The money that circulated in New France consisted of various types of coin minted in France or elsewhere in Europe, such as the louis, the Spanish piastre and the Portuguese guinea. However, the official monetary unit was the livre, which was divided into sols and deniers; it was money of account, meaning that it was used strictly for reckoning. Canada's money was worth 75 percent that of France until 1717, when the two became of equal value. In order to make up for frequent shortages of legal tender, the colonial administration issued monnaie de carte [card money], which it used to pay small sums owed to its suppliers, the colony's soldiers and other State creditors. These cards were reimbursed in coin by the Intendant, although cardholders did not always receive their nominal value. Other substitutes for cash included bills of exchange, which bearers could endorse and use as a method of payment.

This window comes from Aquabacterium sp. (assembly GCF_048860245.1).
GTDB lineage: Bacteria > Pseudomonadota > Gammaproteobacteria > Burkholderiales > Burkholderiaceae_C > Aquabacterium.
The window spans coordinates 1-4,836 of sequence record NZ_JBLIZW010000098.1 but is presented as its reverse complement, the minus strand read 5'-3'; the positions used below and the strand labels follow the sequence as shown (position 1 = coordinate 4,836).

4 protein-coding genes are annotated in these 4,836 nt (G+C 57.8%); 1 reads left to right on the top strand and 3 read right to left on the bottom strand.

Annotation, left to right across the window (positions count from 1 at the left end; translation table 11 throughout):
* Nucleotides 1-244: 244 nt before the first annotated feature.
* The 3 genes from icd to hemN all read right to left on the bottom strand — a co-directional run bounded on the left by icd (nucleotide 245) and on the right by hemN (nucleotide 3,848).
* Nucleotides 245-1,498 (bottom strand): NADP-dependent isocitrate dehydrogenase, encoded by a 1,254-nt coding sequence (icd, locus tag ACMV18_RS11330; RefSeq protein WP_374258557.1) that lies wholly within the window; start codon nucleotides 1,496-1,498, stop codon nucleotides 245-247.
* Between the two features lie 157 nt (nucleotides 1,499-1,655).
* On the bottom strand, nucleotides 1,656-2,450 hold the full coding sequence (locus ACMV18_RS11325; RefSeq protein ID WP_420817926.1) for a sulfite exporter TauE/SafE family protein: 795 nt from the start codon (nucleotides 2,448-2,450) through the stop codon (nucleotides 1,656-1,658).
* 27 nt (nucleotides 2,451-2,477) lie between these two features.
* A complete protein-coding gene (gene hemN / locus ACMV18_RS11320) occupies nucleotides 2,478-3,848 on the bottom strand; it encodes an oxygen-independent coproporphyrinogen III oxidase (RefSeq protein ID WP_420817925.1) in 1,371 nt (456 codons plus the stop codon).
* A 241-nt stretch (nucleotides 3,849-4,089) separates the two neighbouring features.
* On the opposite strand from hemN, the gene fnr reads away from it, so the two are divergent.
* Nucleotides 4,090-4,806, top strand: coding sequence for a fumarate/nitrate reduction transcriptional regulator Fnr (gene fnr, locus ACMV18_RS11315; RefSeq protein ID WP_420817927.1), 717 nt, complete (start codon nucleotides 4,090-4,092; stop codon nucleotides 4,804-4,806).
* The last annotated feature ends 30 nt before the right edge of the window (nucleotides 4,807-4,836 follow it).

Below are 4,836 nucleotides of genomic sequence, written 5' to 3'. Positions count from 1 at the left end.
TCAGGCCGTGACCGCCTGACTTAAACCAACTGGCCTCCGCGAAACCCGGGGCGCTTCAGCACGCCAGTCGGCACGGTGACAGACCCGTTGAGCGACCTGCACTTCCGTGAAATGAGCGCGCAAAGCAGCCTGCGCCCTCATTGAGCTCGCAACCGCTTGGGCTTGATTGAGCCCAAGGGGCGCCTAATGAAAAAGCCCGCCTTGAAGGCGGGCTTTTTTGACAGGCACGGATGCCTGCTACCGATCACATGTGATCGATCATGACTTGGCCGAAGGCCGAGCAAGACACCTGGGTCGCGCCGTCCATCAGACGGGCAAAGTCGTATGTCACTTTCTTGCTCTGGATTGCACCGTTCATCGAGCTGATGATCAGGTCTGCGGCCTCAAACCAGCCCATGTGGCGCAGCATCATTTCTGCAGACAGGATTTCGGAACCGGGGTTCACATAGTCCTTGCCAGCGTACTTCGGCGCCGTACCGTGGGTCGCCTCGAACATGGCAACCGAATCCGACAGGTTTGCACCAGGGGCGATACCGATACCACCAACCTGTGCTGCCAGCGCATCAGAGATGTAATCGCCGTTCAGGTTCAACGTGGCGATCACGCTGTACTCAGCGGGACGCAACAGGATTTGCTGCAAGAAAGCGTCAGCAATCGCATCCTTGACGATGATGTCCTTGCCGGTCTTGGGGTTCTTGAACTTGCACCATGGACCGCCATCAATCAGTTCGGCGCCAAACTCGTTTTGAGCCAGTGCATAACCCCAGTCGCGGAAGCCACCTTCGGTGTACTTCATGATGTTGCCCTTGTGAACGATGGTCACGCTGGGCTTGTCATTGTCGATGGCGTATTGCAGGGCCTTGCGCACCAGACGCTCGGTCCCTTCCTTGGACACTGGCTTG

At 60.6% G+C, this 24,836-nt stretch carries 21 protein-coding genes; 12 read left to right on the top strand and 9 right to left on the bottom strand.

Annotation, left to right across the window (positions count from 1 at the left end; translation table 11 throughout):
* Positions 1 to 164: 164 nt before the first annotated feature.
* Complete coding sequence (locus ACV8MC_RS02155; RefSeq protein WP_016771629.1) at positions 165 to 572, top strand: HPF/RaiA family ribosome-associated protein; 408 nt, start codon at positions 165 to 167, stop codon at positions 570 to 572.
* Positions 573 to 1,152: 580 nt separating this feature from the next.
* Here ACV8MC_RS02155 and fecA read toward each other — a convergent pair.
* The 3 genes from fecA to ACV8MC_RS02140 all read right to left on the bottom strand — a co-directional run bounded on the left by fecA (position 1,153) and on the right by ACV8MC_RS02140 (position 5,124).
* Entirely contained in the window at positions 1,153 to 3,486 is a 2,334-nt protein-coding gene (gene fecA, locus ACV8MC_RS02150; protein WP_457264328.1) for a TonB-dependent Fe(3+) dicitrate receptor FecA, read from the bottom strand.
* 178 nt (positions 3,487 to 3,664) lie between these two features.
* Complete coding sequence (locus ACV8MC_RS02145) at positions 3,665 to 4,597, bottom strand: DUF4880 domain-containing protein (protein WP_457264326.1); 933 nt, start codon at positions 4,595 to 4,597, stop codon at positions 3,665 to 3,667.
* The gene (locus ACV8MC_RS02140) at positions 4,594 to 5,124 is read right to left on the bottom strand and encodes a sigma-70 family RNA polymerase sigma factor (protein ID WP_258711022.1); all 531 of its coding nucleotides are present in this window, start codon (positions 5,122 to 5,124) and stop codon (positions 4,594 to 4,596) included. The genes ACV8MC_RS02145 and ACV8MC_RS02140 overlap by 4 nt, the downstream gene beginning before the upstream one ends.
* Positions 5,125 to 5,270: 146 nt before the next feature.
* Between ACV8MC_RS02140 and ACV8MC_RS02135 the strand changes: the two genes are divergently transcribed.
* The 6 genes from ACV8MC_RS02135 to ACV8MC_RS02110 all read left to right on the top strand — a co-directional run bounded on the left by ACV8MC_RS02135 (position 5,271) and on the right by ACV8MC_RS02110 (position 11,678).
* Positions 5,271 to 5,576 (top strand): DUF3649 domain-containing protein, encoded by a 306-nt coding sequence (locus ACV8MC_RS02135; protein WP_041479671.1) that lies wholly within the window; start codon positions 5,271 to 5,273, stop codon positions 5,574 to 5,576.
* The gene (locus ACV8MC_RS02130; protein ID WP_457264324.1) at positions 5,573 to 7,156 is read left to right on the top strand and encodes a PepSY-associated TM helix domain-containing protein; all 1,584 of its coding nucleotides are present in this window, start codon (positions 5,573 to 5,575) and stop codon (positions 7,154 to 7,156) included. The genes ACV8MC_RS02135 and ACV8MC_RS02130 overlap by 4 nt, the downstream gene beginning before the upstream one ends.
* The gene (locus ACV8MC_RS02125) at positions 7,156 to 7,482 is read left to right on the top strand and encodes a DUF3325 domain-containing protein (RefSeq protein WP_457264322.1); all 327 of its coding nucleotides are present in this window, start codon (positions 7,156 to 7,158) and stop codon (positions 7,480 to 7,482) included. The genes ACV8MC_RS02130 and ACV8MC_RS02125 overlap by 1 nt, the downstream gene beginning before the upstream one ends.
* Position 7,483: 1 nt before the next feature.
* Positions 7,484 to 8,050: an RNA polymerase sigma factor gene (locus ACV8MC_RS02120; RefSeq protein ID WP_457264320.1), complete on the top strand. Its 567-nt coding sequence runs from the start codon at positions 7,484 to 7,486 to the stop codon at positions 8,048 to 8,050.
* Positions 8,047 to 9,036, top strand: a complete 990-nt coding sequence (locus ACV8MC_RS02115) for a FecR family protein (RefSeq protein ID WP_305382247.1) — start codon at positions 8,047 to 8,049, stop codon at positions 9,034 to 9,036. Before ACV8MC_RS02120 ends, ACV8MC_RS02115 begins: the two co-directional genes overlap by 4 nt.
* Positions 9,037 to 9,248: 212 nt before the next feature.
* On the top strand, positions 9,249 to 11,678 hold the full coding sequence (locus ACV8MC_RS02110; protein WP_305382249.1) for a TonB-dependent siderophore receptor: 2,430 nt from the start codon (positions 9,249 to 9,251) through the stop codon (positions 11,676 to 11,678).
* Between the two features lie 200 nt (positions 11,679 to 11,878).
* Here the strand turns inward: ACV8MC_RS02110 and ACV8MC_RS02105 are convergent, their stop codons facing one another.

The Monetary System
Design for 12 playing cards, 1714
FR CAOM COL A 21 fol. 125bis